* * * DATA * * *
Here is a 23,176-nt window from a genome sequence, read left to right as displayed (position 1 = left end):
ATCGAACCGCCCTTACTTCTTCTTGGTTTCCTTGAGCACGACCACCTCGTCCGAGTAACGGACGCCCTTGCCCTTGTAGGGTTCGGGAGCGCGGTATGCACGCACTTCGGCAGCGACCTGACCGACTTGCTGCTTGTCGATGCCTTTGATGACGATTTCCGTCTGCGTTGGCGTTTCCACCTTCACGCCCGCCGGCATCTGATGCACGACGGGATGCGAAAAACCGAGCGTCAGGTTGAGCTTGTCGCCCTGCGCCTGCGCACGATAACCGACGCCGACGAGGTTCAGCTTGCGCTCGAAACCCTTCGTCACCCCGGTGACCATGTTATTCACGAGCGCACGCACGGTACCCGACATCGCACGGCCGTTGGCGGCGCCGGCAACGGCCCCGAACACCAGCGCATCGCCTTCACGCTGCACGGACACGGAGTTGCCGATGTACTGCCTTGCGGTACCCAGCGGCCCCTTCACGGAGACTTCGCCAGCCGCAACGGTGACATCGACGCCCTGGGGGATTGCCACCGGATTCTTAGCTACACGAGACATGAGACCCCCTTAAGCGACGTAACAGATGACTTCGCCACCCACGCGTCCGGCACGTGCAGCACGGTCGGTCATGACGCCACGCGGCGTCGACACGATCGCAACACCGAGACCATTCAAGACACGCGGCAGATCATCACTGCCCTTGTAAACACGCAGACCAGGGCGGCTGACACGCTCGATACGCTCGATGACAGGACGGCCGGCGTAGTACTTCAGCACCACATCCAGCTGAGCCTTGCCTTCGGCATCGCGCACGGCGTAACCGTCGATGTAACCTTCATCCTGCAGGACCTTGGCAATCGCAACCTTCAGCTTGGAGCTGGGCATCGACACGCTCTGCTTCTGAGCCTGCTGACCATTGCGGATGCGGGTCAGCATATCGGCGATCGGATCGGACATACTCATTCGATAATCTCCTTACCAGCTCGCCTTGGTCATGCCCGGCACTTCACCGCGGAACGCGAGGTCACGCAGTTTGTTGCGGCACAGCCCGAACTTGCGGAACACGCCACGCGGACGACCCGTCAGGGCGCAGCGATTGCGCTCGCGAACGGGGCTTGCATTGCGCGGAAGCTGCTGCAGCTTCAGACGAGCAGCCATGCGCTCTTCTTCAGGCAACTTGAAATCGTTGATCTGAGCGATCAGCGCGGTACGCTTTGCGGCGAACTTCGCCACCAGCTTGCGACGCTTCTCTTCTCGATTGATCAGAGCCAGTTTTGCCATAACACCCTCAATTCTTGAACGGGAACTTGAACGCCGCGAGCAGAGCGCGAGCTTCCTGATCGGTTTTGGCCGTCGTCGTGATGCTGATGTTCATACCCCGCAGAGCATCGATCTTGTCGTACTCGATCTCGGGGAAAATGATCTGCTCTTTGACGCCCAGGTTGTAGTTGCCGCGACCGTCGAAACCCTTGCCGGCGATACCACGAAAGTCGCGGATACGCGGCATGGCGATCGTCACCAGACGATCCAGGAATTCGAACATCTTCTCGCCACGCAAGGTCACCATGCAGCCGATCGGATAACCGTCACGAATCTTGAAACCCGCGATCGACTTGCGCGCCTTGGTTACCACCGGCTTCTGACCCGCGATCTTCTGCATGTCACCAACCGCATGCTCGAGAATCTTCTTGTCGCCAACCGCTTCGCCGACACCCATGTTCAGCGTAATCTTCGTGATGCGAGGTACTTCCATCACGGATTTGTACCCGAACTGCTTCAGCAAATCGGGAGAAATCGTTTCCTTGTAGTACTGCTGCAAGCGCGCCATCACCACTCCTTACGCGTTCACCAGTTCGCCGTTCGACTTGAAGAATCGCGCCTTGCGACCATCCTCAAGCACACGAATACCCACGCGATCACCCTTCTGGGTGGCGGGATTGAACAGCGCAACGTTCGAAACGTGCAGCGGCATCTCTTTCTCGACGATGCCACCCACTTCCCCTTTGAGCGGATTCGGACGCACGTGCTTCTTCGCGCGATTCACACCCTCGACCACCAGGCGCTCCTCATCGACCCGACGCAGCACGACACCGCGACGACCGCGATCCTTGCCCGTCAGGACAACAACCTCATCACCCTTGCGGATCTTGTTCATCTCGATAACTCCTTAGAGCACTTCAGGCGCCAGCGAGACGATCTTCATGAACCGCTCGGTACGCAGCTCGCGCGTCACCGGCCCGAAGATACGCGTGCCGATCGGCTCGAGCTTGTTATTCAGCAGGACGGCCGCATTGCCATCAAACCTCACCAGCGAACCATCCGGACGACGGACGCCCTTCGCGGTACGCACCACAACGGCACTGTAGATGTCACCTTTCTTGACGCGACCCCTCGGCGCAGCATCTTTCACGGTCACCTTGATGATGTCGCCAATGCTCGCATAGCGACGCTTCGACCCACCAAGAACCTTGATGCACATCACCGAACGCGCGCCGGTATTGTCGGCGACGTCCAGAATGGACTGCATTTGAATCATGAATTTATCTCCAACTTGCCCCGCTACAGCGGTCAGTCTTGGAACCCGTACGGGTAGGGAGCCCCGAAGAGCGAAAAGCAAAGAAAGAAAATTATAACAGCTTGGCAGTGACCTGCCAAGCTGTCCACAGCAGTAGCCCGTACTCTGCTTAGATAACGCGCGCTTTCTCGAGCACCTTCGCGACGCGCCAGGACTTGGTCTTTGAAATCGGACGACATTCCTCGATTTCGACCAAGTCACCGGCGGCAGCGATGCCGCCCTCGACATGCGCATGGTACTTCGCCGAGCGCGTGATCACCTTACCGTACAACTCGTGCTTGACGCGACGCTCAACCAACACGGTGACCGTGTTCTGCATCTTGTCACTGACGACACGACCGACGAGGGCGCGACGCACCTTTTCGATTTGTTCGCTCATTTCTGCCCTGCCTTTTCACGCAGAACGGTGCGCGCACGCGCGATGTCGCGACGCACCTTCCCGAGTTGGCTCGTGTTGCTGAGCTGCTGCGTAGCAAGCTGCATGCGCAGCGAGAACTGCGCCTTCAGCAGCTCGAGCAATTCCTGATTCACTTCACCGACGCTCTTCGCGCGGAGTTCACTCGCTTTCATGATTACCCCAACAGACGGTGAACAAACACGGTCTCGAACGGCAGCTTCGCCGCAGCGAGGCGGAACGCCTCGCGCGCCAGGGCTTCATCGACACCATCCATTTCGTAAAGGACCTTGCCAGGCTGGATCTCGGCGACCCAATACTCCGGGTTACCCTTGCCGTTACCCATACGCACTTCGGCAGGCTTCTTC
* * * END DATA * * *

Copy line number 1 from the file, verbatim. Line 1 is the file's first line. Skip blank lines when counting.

Here is a 23,176-nt window from a genome sequence, read left to right as displayed (position 1 = left end):